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Gibson and Humphreys family papers, 1846-1919.

October 12, 2009 Leave a comment Go to comments

Creator: Gibson and Humphreys family.
Collection number: 922
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Abstract: Gibson and Humphreys families of Live Oak Plantation and Oak Forest Plantation near Tigerville in Terrebonne Parish, La., and Sumner’s Forest Plantation near Versailles, Ky. Prominent family members included Louisiana plantation owner Tobias Gibson (d. ca. 1870); his son, Randall Lee Gibson (1832-1892), lawyer and U.S. representative and senator, 1875- 1892; Tobias’s daughter, Sarah Gibson Humphreys (fl. 1846-1885), fiction writer; and her son, Joseph A. Humphreys, Jr. (fl. 1870-1898). Chiefly correspondence relating to Gibson and Humphreys family members. Letters document the period before the Civil War when the Gibson children were in school at the Phillips Academy and Yale College, and while traveling in Europe, and include a discussion about slavery. Post-war letters chiefly document the lives of Humphreys family members and their efforts to improve their financial situation. Among the subjects discussed are Sarah Humphreys’s writing efforts and her support of women’s causes, particularly suffrage; Joseph Humphreys’s efforts to run a sheep ranch near Miles City, Mont.; and the experiences of two female family members who worked at the Post Office and the Department of the Interior in Washington, D.C. There are also a number of letters written by Randall Lee Gibson on family and business affairs and a small amount of financial and miscellaneous material relating to both families.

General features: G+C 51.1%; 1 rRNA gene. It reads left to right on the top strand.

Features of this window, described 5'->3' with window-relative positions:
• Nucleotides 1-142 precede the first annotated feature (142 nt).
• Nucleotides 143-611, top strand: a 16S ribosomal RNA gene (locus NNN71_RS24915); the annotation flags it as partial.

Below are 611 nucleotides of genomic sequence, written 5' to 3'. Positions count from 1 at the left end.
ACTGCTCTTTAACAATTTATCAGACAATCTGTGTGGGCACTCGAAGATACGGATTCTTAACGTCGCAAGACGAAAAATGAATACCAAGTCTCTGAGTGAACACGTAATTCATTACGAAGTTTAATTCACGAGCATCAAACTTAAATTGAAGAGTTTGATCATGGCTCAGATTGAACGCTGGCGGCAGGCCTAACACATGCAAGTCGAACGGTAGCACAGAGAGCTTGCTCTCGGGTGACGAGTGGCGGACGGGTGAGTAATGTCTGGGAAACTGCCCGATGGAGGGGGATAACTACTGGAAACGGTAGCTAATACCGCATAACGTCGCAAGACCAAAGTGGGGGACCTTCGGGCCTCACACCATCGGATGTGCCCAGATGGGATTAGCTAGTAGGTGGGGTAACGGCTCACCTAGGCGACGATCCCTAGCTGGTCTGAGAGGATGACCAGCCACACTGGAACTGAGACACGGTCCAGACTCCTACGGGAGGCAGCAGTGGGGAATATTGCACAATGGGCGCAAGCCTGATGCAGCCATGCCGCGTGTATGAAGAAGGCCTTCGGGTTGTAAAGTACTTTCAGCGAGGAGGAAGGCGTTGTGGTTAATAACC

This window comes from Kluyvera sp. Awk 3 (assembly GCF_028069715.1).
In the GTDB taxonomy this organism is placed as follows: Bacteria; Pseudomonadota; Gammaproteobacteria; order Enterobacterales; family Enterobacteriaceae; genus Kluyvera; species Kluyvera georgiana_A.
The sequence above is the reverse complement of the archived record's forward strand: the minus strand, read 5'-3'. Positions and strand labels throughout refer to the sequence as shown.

Repository: Southern Historical Collection

Collection Highlights: There 26 March 1855 letter about two speakers (George?) Fitzhugh of Virginia and Wendell Phillips of Boston, who presented lectures to the students at Yale University on their opposing views of slavery.

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